In rebuttal to Mary Mitchell’s column on Feb. 22, first and foremost, I am not hiding from anyone. As a public figure, my personal life is most often open and subject to public discussion and debate. That comes with the territory.
Further, my sincere effort is not to undermine the loss of life here. My sympathies are very much with the family of the deceased. However, I refuse to believe my grandson has the capacity to pick up a gun and shoot somebody. Therefore, I feel the burden of proof for alleged charges, reiterated in a framework that strikes me as presumptuous and somewhat an indictment and conviction in theory. A rush verdict, personal even, despite Mitchell aptly stating, he is innocent until proven guilty.
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I’ve simply opted for privacy for my family at this difficult time as we await more details. As a grandmother, I advocate that this matter is appropriately and better served being discerned in a court of law and not in the court of public opinion. I acknowledge guns are problematic in areas with high concentrations of minority people, which data supports. And if the challenge posed is for me in fact to speak about guns and violence, then I offer sticking to the subject. I resent taking this occasion to infer responsibility or reference my relationship to alternate family members unrelated to the obvious context of this topic.
As a public servant, I’m tasked with issues of public safety, especially and particularly gun violence. Needless to say, I remain an outspoken critic of the culture of violence that has taken shape in Chicago and across the country. In my community in particular, the youth lack positive resources to indulge and coupled with the increasing influx of guns and drugs is an absolute recipe for disaster no matter how anyone shapes it. The lack of local, state and federal funding appears to create some of the greatest deficits for minority populated areas.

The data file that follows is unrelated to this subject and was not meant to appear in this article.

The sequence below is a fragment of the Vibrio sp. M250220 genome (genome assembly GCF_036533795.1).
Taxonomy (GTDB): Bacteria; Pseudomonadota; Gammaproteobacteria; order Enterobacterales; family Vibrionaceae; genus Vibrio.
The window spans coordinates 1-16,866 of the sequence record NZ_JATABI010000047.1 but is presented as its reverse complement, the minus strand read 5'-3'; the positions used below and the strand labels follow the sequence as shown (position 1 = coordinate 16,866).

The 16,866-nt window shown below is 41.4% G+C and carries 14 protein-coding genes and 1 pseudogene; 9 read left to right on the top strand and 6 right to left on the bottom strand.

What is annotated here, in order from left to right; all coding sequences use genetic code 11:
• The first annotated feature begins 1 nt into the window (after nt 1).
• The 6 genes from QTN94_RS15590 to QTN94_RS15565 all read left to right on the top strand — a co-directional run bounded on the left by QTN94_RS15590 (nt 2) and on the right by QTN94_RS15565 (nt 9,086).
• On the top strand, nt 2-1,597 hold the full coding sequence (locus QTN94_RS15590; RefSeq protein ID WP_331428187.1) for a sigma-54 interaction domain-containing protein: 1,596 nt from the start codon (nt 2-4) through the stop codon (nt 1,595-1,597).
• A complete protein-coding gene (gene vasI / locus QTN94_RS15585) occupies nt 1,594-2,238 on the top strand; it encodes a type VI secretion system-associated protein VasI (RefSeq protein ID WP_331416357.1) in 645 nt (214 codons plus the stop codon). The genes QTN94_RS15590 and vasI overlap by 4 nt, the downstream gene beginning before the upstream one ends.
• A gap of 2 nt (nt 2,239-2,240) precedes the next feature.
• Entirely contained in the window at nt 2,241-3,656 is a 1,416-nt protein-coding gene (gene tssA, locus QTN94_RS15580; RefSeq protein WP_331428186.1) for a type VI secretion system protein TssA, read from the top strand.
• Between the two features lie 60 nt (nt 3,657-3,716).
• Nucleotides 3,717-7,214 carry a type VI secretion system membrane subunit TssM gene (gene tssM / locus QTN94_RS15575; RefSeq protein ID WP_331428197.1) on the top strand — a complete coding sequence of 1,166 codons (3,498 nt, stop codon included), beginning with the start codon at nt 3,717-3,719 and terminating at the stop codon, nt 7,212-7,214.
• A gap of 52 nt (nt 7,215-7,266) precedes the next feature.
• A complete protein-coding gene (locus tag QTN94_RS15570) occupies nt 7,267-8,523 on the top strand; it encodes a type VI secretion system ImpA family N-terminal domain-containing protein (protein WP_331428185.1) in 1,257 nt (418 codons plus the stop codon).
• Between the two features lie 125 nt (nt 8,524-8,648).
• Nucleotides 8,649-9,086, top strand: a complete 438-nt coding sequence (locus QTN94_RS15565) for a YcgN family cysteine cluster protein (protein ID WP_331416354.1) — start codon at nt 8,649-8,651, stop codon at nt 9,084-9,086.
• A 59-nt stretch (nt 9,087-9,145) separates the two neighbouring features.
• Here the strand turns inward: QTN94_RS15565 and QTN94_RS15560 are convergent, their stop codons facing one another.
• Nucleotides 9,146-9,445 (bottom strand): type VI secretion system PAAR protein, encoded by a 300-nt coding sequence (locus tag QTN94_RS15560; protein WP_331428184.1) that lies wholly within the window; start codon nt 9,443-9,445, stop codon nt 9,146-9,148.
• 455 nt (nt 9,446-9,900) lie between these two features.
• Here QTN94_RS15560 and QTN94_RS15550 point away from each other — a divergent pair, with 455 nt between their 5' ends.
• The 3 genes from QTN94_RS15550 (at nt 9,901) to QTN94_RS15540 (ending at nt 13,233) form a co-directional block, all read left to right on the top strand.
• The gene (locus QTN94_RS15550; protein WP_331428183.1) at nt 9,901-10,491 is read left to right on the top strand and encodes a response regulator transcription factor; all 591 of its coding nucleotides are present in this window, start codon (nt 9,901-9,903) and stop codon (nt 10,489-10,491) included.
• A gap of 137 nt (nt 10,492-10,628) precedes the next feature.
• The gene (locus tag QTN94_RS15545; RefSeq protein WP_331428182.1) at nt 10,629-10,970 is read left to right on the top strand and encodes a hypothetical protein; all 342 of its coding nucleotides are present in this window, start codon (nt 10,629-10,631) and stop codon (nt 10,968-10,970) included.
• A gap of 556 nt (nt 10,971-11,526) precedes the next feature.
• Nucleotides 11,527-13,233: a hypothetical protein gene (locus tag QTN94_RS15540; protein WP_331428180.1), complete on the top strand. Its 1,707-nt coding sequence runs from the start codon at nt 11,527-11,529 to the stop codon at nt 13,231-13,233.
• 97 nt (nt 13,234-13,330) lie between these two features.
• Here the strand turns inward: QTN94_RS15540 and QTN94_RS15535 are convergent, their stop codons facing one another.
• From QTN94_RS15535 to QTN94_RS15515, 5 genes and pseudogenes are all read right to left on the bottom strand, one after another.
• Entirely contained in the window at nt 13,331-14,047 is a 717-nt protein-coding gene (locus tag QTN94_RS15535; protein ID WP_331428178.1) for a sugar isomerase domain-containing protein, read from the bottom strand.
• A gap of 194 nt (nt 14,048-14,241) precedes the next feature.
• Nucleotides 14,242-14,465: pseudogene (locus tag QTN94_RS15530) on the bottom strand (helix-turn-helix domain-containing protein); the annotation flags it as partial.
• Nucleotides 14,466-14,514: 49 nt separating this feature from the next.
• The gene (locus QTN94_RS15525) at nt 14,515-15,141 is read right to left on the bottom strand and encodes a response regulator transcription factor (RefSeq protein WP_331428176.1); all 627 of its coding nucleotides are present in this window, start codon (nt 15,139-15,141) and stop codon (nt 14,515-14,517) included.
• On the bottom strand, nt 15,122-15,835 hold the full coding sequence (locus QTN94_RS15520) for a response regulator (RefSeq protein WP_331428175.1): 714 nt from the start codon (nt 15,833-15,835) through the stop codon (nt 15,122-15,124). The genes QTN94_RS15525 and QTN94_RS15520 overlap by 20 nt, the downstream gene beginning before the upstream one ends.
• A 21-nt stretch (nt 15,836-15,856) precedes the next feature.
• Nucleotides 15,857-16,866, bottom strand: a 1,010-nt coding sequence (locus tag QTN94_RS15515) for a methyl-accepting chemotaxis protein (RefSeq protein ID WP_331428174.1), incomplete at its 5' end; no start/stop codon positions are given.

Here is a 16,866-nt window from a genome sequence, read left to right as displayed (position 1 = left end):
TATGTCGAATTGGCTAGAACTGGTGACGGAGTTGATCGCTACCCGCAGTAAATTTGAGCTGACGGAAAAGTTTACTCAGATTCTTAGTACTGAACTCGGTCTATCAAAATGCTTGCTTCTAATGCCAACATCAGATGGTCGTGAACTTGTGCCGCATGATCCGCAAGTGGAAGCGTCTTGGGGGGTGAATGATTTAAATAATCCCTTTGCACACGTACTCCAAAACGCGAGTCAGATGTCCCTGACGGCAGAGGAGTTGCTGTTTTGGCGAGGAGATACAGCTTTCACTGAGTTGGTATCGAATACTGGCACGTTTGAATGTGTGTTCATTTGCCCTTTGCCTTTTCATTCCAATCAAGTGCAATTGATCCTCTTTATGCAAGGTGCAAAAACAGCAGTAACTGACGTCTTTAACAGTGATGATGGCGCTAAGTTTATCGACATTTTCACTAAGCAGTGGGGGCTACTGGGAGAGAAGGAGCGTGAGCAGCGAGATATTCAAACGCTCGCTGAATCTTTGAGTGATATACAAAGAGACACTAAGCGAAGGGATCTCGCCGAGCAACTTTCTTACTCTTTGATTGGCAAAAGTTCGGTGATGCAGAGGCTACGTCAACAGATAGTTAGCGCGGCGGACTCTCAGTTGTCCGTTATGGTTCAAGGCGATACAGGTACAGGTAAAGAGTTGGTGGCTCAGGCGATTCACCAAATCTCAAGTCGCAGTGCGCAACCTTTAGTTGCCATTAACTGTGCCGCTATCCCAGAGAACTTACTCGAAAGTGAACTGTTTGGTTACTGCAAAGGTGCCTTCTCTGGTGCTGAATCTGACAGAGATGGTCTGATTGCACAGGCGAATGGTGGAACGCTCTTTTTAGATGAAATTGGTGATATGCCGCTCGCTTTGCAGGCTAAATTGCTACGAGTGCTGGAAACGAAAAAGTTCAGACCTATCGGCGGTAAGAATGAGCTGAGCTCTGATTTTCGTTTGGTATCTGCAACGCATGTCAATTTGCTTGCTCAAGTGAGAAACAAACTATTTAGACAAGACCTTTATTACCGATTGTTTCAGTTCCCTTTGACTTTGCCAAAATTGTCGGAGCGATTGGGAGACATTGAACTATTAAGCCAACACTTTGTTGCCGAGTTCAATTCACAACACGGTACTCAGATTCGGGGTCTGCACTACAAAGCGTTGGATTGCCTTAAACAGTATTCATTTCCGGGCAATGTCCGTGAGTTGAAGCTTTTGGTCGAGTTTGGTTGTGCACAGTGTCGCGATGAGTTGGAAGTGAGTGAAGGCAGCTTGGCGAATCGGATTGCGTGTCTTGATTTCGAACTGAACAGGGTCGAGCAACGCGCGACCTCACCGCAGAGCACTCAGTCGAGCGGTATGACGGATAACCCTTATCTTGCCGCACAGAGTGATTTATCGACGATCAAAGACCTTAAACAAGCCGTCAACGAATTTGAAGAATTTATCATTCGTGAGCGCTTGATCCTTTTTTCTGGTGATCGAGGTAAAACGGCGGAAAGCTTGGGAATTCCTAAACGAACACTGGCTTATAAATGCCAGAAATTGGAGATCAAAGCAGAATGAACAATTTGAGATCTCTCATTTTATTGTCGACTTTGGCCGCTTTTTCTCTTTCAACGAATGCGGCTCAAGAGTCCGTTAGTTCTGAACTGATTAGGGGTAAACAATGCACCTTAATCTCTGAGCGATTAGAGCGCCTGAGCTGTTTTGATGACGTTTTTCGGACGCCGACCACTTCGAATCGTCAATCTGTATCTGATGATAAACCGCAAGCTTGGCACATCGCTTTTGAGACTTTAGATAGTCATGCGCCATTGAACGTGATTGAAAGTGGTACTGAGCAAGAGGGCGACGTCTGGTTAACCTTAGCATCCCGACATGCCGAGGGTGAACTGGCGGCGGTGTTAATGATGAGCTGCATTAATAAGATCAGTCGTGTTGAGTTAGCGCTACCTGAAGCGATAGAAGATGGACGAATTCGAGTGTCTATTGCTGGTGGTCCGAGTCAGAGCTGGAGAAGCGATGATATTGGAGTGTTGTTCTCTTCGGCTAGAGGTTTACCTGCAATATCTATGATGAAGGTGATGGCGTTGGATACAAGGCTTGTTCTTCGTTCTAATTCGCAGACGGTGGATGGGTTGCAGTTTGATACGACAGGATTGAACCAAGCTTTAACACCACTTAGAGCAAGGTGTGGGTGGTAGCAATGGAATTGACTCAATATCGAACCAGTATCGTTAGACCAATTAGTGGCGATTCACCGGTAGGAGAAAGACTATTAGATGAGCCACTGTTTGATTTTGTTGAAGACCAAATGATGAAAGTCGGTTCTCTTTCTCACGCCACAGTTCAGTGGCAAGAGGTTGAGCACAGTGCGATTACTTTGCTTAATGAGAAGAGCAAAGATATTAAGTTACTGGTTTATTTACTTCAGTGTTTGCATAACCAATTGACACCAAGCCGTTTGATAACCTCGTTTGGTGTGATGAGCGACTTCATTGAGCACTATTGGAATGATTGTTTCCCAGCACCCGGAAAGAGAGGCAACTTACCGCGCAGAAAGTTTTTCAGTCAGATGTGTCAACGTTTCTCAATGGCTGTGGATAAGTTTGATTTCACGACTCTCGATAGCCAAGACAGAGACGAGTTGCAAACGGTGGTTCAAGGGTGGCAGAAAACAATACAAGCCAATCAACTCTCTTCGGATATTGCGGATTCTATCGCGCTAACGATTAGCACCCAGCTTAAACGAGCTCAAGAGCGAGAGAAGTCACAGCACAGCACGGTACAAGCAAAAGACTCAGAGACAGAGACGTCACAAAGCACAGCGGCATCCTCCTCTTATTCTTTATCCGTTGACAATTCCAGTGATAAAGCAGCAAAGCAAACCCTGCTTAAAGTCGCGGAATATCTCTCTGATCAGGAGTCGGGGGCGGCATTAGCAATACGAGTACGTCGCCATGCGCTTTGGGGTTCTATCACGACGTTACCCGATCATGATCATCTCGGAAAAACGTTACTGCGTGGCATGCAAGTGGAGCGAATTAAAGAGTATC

What is needed is a dialogue with all stakeholders at one roundtable. We know that gun trafficking is an issue. We know that transporting guns through some of the most violence stricken districts is an issue. We know drugs coming into the neighborhoods also is a major issue for us. We know that broken schools are of issue. We know lack of jobs are of issue. Insufficient access to healthcare is of issue. Quality and competitive education, school safety and family supports are lacking. We are well aware that the highest percentage of shortages and inefficiencies take place in communities of color. And the list goes on.
It is paralyzing to any person with an ounce of humanity to not be overwhelmed by the number of homicides occurring in our communities daily. We know that in isolation, policing and incarcerating youths is grossly inadequate to address these issues. I know that absent of providing long-term solutions and education, career, housing and job opportunities to engage our youth and prepare them to thrive, we, elected officials, law enforcement, educators, advocates and laymen alike, will not have an impact on breaking this cycle. We can continue to point fingers, access blame and criticize, but in the absence of making real, immediate changes, we’ll all remain at unpredictable risk. Like the case of mistaken identity leading to a grandmother’s car being shot at while driving on the expressway. Our youth are losing their lives at record numbers and we’re still debating the obvious and foreseeable. We need intervention and resources simultaneously. I’m a staunch advocate for that!
Please respect my right to privacy at this time. No questions. No interviews.
Ald. Carrie M. Austin, 34th Ward
Life is truly about choices. But we have to deal with consequences of our choices. I am thinking here of how ABC7 Chicago sportscaster Mark Giangreco went on Twitter and ranted about President Trump. Giangreco’s bosses didn’t care too much for that and gave him a “multiple weeks” suspension.
I like Giangreco and I enjoy watching him over others who mumble and stumble through a sportscast while reading off a Teleprompter. And I have a problem with Giangreco being suspended for tweeting out his opinions; he should be protected under the First Amendment.
The only problem, according to the State Board of Elections, is that Giangreco didn’t vote in the past four elections, which was his choice. Would Giangreco’s vote have made a difference in Illinois, where Hillary Clinton won in a landslide? Absolutely not, but who knew who would win at that time or in the previous three elections?
Giangreco and others who choose not to vote need to back up their tweets, words and protests by voting first and squawking later.
Walter Brzeski, Irving Woods